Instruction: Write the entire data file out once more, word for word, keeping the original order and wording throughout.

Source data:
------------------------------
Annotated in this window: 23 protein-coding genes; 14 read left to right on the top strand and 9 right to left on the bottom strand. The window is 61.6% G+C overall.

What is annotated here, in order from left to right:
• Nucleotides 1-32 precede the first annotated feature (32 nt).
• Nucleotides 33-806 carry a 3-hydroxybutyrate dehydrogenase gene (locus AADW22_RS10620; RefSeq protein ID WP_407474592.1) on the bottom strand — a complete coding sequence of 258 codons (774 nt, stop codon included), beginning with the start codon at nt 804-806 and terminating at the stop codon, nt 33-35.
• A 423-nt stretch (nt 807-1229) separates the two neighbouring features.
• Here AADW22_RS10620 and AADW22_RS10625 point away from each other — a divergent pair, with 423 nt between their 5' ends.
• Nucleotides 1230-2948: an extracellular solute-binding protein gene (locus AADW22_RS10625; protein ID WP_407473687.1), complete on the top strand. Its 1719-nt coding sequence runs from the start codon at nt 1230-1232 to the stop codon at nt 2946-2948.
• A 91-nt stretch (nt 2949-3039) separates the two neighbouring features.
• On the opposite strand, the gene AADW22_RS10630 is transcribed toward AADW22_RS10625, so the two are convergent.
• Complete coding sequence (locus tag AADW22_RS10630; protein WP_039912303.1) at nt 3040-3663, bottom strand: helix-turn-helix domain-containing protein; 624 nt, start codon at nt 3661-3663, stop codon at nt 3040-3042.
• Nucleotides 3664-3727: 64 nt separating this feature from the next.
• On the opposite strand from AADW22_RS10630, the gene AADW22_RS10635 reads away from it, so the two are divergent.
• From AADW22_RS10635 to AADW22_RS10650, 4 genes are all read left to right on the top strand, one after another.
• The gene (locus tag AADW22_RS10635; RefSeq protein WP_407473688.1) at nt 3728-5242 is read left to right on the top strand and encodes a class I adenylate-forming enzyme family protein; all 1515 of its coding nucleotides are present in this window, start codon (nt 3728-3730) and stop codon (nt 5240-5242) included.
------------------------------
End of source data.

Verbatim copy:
Annotated in this window: 23 protein-coding genes; 14 read left to right on the top strand and 9 right to left on the bottom strand. The window is 61.6% G+C overall.

What is annotated here, in order from left to right:
• Nucleotides 1-32 precede the first annotated feature (32 nt).
• Nucleotides 33-806 carry a 3-hydroxybutyrate dehydrogenase gene (locus AADW22_RS10620; RefSeq protein ID WP_407474592.1) on the bottom strand — a complete coding sequence of 258 codons (774 nt, stop codon included), beginning with the start codon at nt 804-806 and terminating at the stop codon, nt 33-35.
• A 423-nt stretch (nt 807-1229) separates the two neighbouring features.
• Here AADW22_RS10620 and AADW22_RS10625 point away from each other — a divergent pair, with 423 nt between their 5' ends.
• Nucleotides 1230-2948: an extracellular solute-binding protein gene (locus AADW22_RS10625; protein ID WP_407473687.1), complete on the top strand. Its 1719-nt coding sequence runs from the start codon at nt 1230-1232 to the stop codon at nt 2946-2948.
• A 91-nt stretch (nt 2949-3039) separates the two neighbouring features.
• On the opposite strand, the gene AADW22_RS10630 is transcribed toward AADW22_RS10625, so the two are convergent.
• Complete coding sequence (locus tag AADW22_RS10630; protein WP_039912303.1) at nt 3040-3663, bottom strand: helix-turn-helix domain-containing protein; 624 nt, start codon at nt 3661-3663, stop codon at nt 3040-3042.
• Nucleotides 3664-3727: 64 nt separating this feature from the next.
• On the opposite strand from AADW22_RS10630, the gene AADW22_RS10635 reads away from it, so the two are divergent.
• From AADW22_RS10635 to AADW22_RS10650, 4 genes are all read left to right on the top strand, one after another.
• The gene (locus tag AADW22_RS10635; RefSeq protein WP_407473688.1) at nt 3728-5242 is read left to right on the top strand and encodes a class I adenylate-forming enzyme family protein; all 1515 of its coding nucleotides are present in this window, start codon (nt 3728-3730) and stop codon (nt 5240-5242) included.